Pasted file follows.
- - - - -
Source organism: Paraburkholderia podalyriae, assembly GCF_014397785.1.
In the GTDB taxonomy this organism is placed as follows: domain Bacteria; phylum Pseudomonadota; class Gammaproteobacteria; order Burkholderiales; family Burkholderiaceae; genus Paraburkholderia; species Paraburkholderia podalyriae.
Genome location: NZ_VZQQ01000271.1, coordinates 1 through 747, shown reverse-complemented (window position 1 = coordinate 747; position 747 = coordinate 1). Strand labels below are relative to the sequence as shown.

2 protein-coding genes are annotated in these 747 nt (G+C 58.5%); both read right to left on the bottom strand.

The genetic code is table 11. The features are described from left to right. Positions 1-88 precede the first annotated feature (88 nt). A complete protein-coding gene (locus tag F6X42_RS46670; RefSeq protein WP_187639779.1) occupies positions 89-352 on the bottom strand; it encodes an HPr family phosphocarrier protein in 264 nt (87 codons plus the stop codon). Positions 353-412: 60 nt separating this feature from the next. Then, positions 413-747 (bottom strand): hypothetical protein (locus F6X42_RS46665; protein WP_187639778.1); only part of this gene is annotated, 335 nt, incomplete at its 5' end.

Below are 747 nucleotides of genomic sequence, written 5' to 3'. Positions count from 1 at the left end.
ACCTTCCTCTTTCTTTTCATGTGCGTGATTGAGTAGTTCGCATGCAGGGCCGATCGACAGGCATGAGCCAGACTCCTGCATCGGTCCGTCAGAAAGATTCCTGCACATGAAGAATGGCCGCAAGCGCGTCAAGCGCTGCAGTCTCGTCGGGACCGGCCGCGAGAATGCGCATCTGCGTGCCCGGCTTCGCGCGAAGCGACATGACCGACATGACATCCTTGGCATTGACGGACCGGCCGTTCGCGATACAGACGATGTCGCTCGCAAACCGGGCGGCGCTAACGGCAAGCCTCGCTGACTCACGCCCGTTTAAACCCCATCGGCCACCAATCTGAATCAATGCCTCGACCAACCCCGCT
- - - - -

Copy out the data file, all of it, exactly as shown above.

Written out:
Source organism: Paraburkholderia podalyriae, assembly GCF_014397785.1.
In the GTDB taxonomy this organism is placed as follows: domain Bacteria; phylum Pseudomonadota; class Gammaproteobacteria; order Burkholderiales; family Burkholderiaceae; genus Paraburkholderia; species Paraburkholderia podalyriae.
Genome location: NZ_VZQQ01000271.1, coordinates 1 through 747, shown reverse-complemented (window position 1 = coordinate 747; position 747 = coordinate 1). Strand labels below are relative to the sequence as shown.

2 protein-coding genes are annotated in these 747 nt (G+C 58.5%); both read right to left on the bottom strand.

The genetic code is table 11. The features are described from left to right. Positions 1-88 precede the first annotated feature (88 nt). A complete protein-coding gene (locus tag F6X42_RS46670; RefSeq protein WP_187639779.1) occupies positions 89-352 on the bottom strand; it encodes an HPr family phosphocarrier protein in 264 nt (87 codons plus the stop codon). Positions 353-412: 60 nt separating this feature from the next. Then, positions 413-747 (bottom strand): hypothetical protein (locus F6X42_RS46665; protein WP_187639778.1); only part of this gene is annotated, 335 nt, incomplete at its 5' end.

Below are 747 nucleotides of genomic sequence, written 5' to 3'. Positions count from 1 at the left end.
ACCTTCCTCTTTCTTTTCATGTGCGTGATTGAGTAGTTCGCATGCAGGGCCGATCGACAGGCATGAGCCAGACTCCTGCATCGGTCCGTCAGAAAGATTCCTGCACATGAAGAATGGCCGCAAGCGCGTCAAGCGCTGCAGTCTCGTCGGGACCGGCCGCGAGAATGCGCATCTGCGTGCCCGGCTTCGCGCGAAGCGACATGACCGACATGACATCCTTGGCATTGACGGACCGGCCGTTCGCGATACAGACGATGTCGCTCGCAAACCGGGCGGCGCTAACGGCAAGCCTCGCTGACTCACGCCCGTTTAAACCCCATCGGCCACCAATCTGAATCAATGCCTCGACCAACCCCGCT